Data. Policy. Impact.
The Center for Data Science and Public Policy (DSaPP) at the University of Chicago is a collaboration between The Harris School of Public Policy and the Computation Institute to further the use of data science in policy research and practice. Our work includes educating current and future policymakers, doing data science projects with government, nonprofit, academic, and foundation partners, and developing new methods and open-source tools that support and extend the use of data science for public policy and social impact. Our team is made up of data scientists and researchers from computer science, statistics, and social science backgrounds to bring in methods from all of these disciplines, software engineers to make sure our work becomes usable code and implemented, topic experts and project managers who help get things done.
We run training programs, workshops, and tutorials for students, government agencies, non profits, foundations, and corporations. Some of our trainings include:
- The value of data driven decision-making (for managers and executives in government agencies and non profits)
- How to scope data science projects
- Assessing your Data maturity
- Hands-on Technical Trainings including the Applied Data Analytics for Public Policy (run jointly with NYU and UMD)
Our trainings for governments and non profits are designed for Directors and Executives of organizations as well as Analysts and Policymakers.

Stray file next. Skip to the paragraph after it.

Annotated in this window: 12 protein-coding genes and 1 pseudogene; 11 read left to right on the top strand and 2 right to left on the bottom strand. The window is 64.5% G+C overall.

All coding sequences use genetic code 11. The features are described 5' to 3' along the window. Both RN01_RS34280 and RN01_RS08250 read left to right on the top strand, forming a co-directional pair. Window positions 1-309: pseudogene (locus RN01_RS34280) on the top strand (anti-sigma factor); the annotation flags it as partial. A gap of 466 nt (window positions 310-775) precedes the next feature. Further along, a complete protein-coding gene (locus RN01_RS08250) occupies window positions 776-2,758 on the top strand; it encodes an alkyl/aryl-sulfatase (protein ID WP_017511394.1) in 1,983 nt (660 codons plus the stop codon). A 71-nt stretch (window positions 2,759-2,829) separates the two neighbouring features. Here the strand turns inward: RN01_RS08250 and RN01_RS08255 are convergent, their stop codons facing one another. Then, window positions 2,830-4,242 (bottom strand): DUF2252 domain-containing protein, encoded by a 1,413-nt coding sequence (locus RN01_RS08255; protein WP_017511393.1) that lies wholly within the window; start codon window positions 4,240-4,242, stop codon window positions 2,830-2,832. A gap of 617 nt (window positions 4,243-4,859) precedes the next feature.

Data Science Projects
We work with governments, non-profits, and other organizations on data science projects across health, criminal justice, public safety, education, economic development, transportation, and more. Most of our projects tackle operational problems that have tangible impact, and result in software that can be used by our partner organizations (and others) for social impact and improved policies. Recent examples of our projects include:
- Building Data-Driven Police Early Intervention Systems
- Prioritizing Preventative Lead Hazard Inspections
- Prioritizing Health and Safety Housing Inspections
- Reducing incarcerations by identifying at risk individuals in need of social services
Our research initiatives are motivated by working on hands-on data science projects with governments, non-profits, and other policy organizations. As we tackle policy problems, we identify open areas where existing methods from computer science, machine learning, artificial intelligence or social sciences are lacking and formulate our research initiatives to fill those gaps. We then push the results of our research back into our data science tools so they can be used across our projects and by our project partners. We are currently working on:
- Auditing and Correcting for Bias and Equity Issues in Data Science Systems
- Increasing the interpretability and transparency of machine learning models used in policy decisions
- Designing experimental validation methodologies for machine learning systems
- Developing methods for monitoring and updating deployed data science systems
Data Science Pipelines and Tools
We believe in open and reusable code and tools. All of our (non-confidential) project code is available under an open source license on our github page. All of our internal data science tools are also available for other organizations to use. Examples of such tools include:
- Triage: Our data science pipeline platform that’s used in many of our internal projects, which contains components for generating features, building machine learning models, and evaluating those models.
- Entity Deduplication Tool (pgdedupe)
- Post-Modeling Tools for analyzing the models built, feature importances, and exploring the outputs of those models before deployment.
- Bias Audits: To run bias audits on the outputs of machine learning models